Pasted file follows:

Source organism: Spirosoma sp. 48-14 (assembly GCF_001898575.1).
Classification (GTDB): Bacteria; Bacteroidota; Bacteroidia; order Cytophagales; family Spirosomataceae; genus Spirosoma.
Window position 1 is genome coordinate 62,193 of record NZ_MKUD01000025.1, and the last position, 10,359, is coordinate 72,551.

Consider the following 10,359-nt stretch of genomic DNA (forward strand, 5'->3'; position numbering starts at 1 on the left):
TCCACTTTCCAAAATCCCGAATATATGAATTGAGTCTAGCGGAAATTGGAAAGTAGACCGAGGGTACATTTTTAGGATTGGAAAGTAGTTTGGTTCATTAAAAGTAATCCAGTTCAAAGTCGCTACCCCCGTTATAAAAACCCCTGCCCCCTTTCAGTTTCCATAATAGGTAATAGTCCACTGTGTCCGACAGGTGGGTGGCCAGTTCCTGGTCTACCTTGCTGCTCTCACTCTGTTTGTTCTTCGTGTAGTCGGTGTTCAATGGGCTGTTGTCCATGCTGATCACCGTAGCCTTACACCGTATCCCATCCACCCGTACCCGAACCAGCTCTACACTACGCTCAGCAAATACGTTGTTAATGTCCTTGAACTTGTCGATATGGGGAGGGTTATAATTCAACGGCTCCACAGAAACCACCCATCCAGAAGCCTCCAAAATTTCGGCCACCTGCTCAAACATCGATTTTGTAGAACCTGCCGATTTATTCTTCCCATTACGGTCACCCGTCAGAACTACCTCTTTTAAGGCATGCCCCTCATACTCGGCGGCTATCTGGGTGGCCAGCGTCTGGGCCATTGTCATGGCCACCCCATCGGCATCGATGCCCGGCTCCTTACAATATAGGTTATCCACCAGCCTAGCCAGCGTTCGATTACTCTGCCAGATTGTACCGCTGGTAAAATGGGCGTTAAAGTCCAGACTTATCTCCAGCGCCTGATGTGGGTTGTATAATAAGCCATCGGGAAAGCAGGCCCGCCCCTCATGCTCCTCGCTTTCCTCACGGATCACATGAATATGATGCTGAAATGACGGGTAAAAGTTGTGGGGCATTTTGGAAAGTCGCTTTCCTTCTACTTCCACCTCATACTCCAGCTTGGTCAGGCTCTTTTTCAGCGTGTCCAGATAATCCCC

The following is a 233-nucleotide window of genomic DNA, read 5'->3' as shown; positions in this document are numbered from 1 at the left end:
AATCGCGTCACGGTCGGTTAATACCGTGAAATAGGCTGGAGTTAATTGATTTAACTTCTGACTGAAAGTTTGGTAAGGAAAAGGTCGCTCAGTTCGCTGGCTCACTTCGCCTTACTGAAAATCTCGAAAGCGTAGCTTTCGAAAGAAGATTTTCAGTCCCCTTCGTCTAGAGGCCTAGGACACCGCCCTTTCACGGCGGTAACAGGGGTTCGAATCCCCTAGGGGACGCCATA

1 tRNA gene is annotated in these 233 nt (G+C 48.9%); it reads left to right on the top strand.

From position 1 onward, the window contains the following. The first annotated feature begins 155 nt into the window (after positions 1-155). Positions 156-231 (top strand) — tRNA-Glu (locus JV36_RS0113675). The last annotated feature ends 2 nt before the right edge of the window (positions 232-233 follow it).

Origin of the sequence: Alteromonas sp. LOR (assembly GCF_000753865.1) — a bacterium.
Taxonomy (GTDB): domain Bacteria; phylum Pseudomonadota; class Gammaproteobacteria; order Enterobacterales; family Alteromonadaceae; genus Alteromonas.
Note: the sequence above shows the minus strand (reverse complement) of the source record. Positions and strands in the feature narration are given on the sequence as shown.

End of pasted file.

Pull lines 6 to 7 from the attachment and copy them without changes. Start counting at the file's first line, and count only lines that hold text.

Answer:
The following is a 233-nucleotide window of genomic DNA, read 5'->3' as shown; positions in this document are numbered from 1 at the left end:
AATCGCGTCACGGTCGGTTAATACCGTGAAATAGGCTGGAGTTAATTGATTTAACTTCTGACTGAAAGTTTGGTAAGGAAAAGGTCGCTCAGTTCGCTGGCTCACTTCGCCTTACTGAAAATCTCGAAAGCGTAGCTTTCGAAAGAAGATTTTCAGTCCCCTTCGTCTAGAGGCCTAGGACACCGCCCTTTCACGGCGGTAACAGGGGTTCGAATCCCCTAGGGGACGCCATA